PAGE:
Enhanced Patient and Caregiver Engagement Drive Utilization and Quality Outcomes in an Advanced Practice Nurse-Led Care Transitions Interventin With Super Utilizers
Williams, Megan McNamara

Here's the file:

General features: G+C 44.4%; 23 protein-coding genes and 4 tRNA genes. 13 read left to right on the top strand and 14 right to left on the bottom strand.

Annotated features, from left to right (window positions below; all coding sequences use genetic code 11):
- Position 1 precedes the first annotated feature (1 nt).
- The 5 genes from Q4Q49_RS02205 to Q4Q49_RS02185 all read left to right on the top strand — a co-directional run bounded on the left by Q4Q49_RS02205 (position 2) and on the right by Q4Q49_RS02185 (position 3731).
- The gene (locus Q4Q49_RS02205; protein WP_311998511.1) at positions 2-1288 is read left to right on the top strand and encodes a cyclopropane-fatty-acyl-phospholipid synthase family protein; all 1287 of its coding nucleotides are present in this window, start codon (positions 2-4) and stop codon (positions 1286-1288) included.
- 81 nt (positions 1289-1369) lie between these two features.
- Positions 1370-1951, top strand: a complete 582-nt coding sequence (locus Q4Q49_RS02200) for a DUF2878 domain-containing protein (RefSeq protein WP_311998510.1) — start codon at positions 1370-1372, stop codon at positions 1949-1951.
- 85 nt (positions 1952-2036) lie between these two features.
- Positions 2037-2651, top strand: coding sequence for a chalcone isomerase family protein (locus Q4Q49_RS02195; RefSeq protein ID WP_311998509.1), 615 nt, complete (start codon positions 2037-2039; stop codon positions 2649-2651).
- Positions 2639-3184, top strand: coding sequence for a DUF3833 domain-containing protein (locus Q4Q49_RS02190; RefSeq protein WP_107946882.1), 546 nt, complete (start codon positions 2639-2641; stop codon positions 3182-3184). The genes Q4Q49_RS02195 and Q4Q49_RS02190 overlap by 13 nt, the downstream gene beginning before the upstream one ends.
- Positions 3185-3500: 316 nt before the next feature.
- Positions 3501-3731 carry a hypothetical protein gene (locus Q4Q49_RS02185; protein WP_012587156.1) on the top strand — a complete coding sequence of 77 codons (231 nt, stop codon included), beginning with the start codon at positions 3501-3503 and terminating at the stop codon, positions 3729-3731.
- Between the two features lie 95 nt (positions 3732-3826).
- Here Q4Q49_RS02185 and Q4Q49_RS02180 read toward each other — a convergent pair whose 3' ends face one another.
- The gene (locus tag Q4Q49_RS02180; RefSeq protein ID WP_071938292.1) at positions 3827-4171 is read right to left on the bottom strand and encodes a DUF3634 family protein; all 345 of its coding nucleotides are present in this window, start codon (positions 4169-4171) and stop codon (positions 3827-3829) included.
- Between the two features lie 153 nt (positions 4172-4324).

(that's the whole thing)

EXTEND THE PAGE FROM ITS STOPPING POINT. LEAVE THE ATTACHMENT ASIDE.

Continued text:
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Session presented on Friday, September 26, 2014: Background: Care transitions across the health care continuum have been the focus of numerous efforts of health care systems throughout the United States in the last few decades. Poorly managed transitions can result in poor health outcomes and have tremendous financial implications for both patients and healthcare systems. In an effort to address poor transitions in care and minimize waste in the health care system, several approaches to the provision of transitional care have been tested and are still currently underway. Congruent with the triple aim, improving the experience of care, improving the health of populations, and reducing per capita costs of health care, health care facilities, clinicians and patients have been working together to establish effective programming and interventions to improve transitions in care, reduce health care ending and optimize the quality and safety of care provided to patients across the care continuum. Current shortcomings in the U.S. health care system have a profound impact on the chronically ill, who experience repeated changes in health status accompanied by numerous transitions between providers and care settings. The common thread among all of the successful transitional care models has been the presence of nurses, as clinical leaders or care managers. Advanced Practice Nurses possess the clinical and interpersonal skills, in-depth knowledge of systems and how to work within them to affect positive patient outcomes and keep patients well during vulnerable transitions in care. Objectives: To explore the impact of a 90 day Advanced Practice Nurse-led transitional care program, specifically the incorporation of health coaching and the resulting impact on readmissions, cost of care, patient transition skills and quality of life. Results: The intervention population (n = 142, M= 0.59 re-admissions, SD= 0.84) demonstrated a 30% overall reduction in re-admissions compared to the pre-program re-admission population (M= 0.85 re-admissions, SD= 0.47, t (1,136) = -3.82, p= < .001. The intervention resulted in over a three-fold increase in average transition skills scores, t (1, 136) = 19.20, p < .00001 and 2.5 fold improvement in quality of life among intervention participants t (1, 136) = -11.99, p< .00001). The resulting impact on cost of care was a total reduction in cost of $1,534,330, with an average of $12,276 reduction per participant, t (1, 141) = 3.79, p < .001). Conclusion: As the health care industry moves forward in pursuit of the best way to provide care for patients across the entire continuum of care, the focus should be on optimizing both utilization and quality of life for the most vulnerable populations through the provision of Advanced Practice Nurse- led transitional care emphasizing health coaching and patient and caregiver engagement. Incorporation of models of care, based in the nursing paradigm, augmented by interdisciplinary collaboration and emphasizing patient engagement through health coaching should be a focus for future research and serve as the basis for transitional care programs nationwide.